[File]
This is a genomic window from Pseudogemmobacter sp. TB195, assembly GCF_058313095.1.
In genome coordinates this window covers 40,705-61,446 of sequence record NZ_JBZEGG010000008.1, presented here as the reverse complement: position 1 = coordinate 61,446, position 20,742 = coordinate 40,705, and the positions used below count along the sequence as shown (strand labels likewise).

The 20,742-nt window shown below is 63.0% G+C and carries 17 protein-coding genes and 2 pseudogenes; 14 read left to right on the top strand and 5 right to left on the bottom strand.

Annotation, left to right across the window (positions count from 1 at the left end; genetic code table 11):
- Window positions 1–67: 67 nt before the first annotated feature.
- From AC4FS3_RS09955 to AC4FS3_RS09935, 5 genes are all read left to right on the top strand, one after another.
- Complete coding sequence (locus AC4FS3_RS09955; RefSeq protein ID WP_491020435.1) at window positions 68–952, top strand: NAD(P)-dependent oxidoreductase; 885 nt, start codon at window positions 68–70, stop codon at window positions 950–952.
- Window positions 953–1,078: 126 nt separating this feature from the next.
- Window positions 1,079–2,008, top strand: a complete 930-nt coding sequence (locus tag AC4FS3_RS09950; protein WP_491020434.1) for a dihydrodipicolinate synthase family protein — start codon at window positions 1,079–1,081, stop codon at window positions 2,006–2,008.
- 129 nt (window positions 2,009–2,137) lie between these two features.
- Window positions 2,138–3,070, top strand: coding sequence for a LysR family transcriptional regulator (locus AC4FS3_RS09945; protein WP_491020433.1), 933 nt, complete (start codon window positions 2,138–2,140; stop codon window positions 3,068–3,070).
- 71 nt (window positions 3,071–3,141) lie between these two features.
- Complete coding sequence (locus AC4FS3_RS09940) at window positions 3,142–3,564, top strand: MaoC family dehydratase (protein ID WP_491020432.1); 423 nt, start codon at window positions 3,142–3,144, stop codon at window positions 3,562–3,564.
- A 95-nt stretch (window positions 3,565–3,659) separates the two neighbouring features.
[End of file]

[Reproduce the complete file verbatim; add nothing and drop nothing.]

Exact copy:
This is a genomic window from Pseudogemmobacter sp. TB195, assembly GCF_058313095.1.
In genome coordinates this window covers 40,705-61,446 of sequence record NZ_JBZEGG010000008.1, presented here as the reverse complement: position 1 = coordinate 61,446, position 20,742 = coordinate 40,705, and the positions used below count along the sequence as shown (strand labels likewise).

The 20,742-nt window shown below is 63.0% G+C and carries 17 protein-coding genes and 2 pseudogenes; 14 read left to right on the top strand and 5 right to left on the bottom strand.

Annotation, left to right across the window (positions count from 1 at the left end; genetic code table 11):
- Window positions 1–67: 67 nt before the first annotated feature.
- From AC4FS3_RS09955 to AC4FS3_RS09935, 5 genes are all read left to right on the top strand, one after another.
- Complete coding sequence (locus AC4FS3_RS09955; RefSeq protein ID WP_491020435.1) at window positions 68–952, top strand: NAD(P)-dependent oxidoreductase; 885 nt, start codon at window positions 68–70, stop codon at window positions 950–952.
- Window positions 953–1,078: 126 nt separating this feature from the next.
- Window positions 1,079–2,008, top strand: a complete 930-nt coding sequence (locus tag AC4FS3_RS09950; protein WP_491020434.1) for a dihydrodipicolinate synthase family protein — start codon at window positions 1,079–1,081, stop codon at window positions 2,006–2,008.
- 129 nt (window positions 2,009–2,137) lie between these two features.
- Window positions 2,138–3,070, top strand: coding sequence for a LysR family transcriptional regulator (locus AC4FS3_RS09945; protein WP_491020433.1), 933 nt, complete (start codon window positions 2,138–2,140; stop codon window positions 3,068–3,070).
- 71 nt (window positions 3,071–3,141) lie between these two features.
- Complete coding sequence (locus AC4FS3_RS09940) at window positions 3,142–3,564, top strand: MaoC family dehydratase (protein ID WP_491020432.1); 423 nt, start codon at window positions 3,142–3,144, stop codon at window positions 3,562–3,564.
- A 95-nt stretch (window positions 3,565–3,659) separates the two neighbouring features.